Mars: Potential for Life?
For decades, people have been grappling with the question: could life have ever existed on Mars? Although NASA scientists have found ways to test Martian material, many of their methods actually destroy the materials they are testing, making it difficult to obtain accurate results.
Just a few weeks ago, NASA/Goddard Space Flight Center scientist Jennifer Eigenbrode discovered an improved way to test rocks on Mars for evidence of carbon, the building block of life. Using current methods, the materials that scientists test for signs of life are damaged or even destroyed. This makes it difficult to be sure that there are signs of life, because repeat tests can't be done and thus measurement errors are never be discovered. With the use of Eigenbrode's new procedure, samples will be protected from the dangers of heat, and scientists can then test them without fear of damage.
Goddard scientists will employ her methods in the construction of the Sample Analysis at Mars (SAM) instrument, set to launch from Earth in late 2011 and land on Mars in the year 2012.
SAM is essentially a package of assorted instruments designed to study Mars. These instruments are all packed inside a car-sized rover that will collect and examine rock and soil samples in an attempt to answer three pressing questions: Are there carbon compounds that indicate potential habitability? What other elements on Mars tell us about its ability to support life? Were past conditions on Mars different from those today? The answers to these questions will not tell us whether life DID exist on Mars, but rather whether conditions favorable for life have existed in the past or exist today.
The question of whether life exists outside our planet is an age-old one. Getting an answer to this question would reveal much about our own planet and its evolution. "We don't have a record of this time on Earth and it may have witnessed the dawn of life. The conditions of Mars may have been more like Earth back then, so Mars may be a "window" into Earth's earliest years," says Eigenbrode.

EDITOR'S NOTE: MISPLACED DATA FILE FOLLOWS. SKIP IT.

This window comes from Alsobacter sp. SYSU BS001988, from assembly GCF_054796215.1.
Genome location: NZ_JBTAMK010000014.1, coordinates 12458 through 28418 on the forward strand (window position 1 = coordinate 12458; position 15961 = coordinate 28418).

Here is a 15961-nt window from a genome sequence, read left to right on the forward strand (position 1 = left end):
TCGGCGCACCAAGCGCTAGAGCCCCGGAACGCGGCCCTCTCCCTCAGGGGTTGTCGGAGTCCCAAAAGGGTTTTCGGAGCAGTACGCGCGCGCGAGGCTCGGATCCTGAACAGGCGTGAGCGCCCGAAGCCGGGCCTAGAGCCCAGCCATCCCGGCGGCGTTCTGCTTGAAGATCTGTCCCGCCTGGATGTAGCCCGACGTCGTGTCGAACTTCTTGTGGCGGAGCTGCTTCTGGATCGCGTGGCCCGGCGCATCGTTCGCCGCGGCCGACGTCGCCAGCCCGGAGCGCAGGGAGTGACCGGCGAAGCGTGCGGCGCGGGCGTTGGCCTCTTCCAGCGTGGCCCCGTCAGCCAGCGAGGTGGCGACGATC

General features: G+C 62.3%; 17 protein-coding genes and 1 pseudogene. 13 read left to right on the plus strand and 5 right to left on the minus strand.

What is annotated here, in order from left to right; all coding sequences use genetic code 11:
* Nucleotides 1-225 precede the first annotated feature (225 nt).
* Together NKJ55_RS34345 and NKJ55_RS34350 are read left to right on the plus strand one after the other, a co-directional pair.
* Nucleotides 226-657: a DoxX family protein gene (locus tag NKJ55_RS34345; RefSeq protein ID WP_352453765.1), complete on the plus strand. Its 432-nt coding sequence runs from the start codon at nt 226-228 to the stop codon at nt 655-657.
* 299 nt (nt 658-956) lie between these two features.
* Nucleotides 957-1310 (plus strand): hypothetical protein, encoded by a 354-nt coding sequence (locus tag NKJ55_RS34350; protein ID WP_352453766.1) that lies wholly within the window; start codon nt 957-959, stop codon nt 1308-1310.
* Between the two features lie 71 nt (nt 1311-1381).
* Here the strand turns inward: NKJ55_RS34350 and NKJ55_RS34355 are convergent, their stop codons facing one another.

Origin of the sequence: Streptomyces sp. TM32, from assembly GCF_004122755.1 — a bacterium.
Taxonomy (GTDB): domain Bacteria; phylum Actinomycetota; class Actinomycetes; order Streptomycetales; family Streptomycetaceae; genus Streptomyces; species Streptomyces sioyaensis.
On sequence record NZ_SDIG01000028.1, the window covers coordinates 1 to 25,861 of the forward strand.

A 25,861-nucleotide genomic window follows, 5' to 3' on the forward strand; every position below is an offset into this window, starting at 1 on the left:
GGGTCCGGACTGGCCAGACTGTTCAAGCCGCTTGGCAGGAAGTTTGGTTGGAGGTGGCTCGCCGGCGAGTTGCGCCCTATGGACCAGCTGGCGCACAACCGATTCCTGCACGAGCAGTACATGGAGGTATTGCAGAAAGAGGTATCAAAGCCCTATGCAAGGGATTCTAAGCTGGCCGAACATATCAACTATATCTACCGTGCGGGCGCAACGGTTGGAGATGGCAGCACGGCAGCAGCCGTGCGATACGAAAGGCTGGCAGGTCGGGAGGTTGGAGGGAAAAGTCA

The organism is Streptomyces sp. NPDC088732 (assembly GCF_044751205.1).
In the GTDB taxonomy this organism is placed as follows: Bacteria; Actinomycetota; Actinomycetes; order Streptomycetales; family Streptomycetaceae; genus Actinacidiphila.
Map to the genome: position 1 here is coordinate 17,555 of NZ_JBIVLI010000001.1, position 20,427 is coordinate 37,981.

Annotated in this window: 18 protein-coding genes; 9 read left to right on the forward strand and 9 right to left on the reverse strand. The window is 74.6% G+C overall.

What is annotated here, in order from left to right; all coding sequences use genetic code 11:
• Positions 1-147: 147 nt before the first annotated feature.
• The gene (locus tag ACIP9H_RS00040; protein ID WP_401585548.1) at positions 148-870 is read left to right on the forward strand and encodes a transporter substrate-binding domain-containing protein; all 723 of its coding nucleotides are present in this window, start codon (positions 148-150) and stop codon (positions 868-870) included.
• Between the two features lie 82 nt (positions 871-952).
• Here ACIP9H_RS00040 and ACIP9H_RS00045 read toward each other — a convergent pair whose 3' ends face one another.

On our planet, most of our fossil record doesn't date much older than the time of the dinosaurs that roamed the planet several hundred million years ago. Plate tectonics,the motion of the huge plates that make up the Earth's surface,have done much to damage Earth's rock record. However, such movement never occurred on Mars, allowing scientists to study numerous rocks that are over three and a half billion years old.
Due to the Martian conditions, life on Mars would exist very differently than life on Earth. Here on Earth, we are protected from harmful UV radiations by the ozone layer,a thin, semi-mobile region of the atmosphere. It exists at different altitudes at different parts of the Earth, ranging from approximately 12-30 miles above the Earth's surface. The special form of oxygen found here protects all living organisms. Without it, all life on Earth would essentially burn up. Since such a layer does not exist on Mars, any life form that could have existed would have had to have been extremely robust, or would have to be found deep below Mars' surface.
The same adaptations that make it possible for life to exist on Mars make it especially challenging for scientists to determine whether life exists. Just as plants or bacteria form nearly impenetrable spores when faced with unfavorable conditions such as extreme heat or lack of food supply, molecules on Mars would have had to exist in a similar hardened form in order to be protected from UV radiation. When testing samples of soil or rock, there's a metaphorical seal on these materials that must be broken, so that scientists can penetrate into the inside of the sample. To do this, scientists heat samples in an oven, and the heated molecules, in turn, release gases. Although molecules are tiny, with each of them releasing a small puff of gas, scientists are able to measure this gas and analyze it for potential signs of carbon-based molecules